Gynaecology: Alternative treatment
In January 2002 I went for a check-up with my gynaecologist. The usual smear tests were carried out and this revealed a PAP III value. The lab report made the following remarks: metaplasia, signs of a viral infection and moderate epithelial dysplasia bordering on acute dysplasia, but with no carcinoma in situ.
Of course, I was extremely concerned with these findings. The doctor stressed that the tests would need to be repeated at regular intervals in order to keep a check on how it progressed. He did not want to start any treatment.
In April 2002 I had a further smear and this was sent to a different laboratory. This test also revealed the same findings as in January. At least the values had not got any worse. From test to test I hoped for an improvement in the value. But this was all in vain and on the contrary, the test in August 2004 revealed a PAP IV a value and the assessment was: acute dysplasia of the portio mucous membrane.
My gynaecologist recommended the surgery in the form of a biopsy of the cervix, known as cervical conization. Now I was really worried. An operation on my uterus? At my age? I was only 25 years old after all, and wanted to have a family. The gynaecologist I was assigned to stressed that the operation to stop cancer from developing could not be avoided. This unsettled me greatly. Although the doctor reassured me that it was a harmless procedure and that I would still be able to have children, I was worried about having an operation at all. Particularly because I had heard that if there were cancerous cells present an operation could lead to the cancerous cells being spread.
In my distress, I turned to an experienced bioresonance therapist. I was tested using the BICOM® device and various test sets. The therapist told me that she was prepared to treat me, but stressed that there was a time limit on the procedure and with the proviso that in November I would have to have another PAP swab taken. If this test revealed an improvement she would continue with treatment. If this was not the case I wouldn’t be able to avoid having an operation. I decided to go down this route.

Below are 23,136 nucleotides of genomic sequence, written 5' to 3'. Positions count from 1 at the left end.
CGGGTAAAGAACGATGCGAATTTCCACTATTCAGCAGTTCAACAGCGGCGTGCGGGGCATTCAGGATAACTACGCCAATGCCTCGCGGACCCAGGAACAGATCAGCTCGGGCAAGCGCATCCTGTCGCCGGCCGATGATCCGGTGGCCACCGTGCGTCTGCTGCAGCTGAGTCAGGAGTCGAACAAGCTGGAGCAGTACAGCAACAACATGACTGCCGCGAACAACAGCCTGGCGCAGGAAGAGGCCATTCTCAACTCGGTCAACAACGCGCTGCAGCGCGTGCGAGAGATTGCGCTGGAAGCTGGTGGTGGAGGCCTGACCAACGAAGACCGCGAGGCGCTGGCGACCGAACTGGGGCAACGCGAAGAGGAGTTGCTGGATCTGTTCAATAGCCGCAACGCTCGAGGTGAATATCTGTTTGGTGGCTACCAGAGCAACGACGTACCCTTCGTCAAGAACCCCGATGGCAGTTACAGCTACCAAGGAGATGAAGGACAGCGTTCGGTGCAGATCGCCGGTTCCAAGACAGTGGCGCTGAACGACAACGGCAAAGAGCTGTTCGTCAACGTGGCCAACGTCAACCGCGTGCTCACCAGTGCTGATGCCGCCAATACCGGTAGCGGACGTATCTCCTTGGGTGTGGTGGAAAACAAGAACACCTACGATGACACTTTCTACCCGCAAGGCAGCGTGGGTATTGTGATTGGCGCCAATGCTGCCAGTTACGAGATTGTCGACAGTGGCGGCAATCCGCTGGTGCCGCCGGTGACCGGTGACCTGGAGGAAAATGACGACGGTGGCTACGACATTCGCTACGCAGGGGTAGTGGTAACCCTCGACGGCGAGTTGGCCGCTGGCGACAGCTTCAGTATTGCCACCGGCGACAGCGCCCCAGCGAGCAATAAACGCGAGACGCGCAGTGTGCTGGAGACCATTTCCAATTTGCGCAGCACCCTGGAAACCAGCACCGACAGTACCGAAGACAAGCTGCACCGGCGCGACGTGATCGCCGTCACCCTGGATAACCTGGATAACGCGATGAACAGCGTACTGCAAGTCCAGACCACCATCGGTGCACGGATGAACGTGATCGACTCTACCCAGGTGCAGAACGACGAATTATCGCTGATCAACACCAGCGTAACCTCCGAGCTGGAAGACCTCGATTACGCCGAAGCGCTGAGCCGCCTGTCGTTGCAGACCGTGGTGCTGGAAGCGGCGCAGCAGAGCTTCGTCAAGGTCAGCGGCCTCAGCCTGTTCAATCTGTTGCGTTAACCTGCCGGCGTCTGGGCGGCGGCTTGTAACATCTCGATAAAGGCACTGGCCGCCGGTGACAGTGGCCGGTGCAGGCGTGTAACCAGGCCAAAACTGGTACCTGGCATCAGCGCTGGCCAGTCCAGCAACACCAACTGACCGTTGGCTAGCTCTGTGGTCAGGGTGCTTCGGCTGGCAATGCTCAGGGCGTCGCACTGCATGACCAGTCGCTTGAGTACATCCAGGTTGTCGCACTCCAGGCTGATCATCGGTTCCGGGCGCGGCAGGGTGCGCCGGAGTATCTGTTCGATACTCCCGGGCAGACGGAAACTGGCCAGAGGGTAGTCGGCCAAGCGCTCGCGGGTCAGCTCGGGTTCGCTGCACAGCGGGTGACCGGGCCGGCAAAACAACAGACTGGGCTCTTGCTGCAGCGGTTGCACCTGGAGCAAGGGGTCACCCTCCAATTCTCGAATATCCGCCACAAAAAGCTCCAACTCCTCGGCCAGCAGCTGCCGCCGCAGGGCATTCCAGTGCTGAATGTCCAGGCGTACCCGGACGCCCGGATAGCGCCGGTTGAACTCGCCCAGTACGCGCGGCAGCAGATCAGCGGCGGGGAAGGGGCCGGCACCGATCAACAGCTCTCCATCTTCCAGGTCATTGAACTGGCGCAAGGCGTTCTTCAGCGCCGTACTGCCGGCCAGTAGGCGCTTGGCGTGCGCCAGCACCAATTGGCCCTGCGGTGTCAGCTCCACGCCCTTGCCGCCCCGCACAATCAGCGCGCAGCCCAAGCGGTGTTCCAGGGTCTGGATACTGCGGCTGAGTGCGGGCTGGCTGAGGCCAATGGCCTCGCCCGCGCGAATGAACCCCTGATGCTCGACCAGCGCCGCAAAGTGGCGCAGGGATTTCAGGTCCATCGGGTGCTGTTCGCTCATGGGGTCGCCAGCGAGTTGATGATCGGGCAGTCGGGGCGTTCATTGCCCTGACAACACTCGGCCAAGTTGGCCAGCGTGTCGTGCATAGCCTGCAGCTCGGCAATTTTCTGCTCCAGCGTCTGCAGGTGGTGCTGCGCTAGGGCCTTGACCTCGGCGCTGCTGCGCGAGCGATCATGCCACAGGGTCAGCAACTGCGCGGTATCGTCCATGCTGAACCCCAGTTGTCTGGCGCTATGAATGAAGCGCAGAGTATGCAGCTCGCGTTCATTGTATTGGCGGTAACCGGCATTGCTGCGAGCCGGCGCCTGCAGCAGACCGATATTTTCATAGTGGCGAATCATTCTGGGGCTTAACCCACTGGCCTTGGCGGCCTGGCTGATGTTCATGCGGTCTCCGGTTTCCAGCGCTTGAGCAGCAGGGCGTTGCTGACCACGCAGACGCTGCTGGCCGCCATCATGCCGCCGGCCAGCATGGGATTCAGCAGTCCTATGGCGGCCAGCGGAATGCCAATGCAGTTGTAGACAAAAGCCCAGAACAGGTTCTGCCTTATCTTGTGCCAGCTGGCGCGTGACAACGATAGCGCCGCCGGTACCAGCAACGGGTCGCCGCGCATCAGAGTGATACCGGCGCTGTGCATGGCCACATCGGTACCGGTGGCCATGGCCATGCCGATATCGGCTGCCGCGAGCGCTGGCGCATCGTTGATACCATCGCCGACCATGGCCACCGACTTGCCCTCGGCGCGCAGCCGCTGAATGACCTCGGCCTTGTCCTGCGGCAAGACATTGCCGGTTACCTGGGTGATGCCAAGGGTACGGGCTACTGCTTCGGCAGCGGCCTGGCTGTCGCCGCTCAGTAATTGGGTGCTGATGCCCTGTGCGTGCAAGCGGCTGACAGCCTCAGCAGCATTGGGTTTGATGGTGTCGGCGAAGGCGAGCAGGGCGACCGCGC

First of all I received BICOM® treatments at weekly intervals and later the time between treatments was increased to two or sometimes even three weeks. At the start of December 2004 the PAP test showed IIw. The gynaecologist explained to me that this indicated that only slight changes were present and the test result was almost normal. I was incredibly relieved. I continued to receive further BICOM® treatments and the test on 14 April 2005 revealed a clear PAP II value.
I cannot find the words to describe the feeling of relief. It was as if the sword of Damocles had been hanging over my head for the past few months and had now disappeared. What a feeling of happiness and gratitude!
I had never really given a lot of thought to my health or medicine. I had also never thought that I would be faced with the question: conventional medicine or alternative medicine? I can say today with total confidence that it is a blessing that bioresonance therapy exists.
Editor’s note: In response to an enquiry by Regumed the patient reported in September 2010 that she has been having regular check-ups every 6 months for the past few years and the laboratory still confirms she has a PAP II value.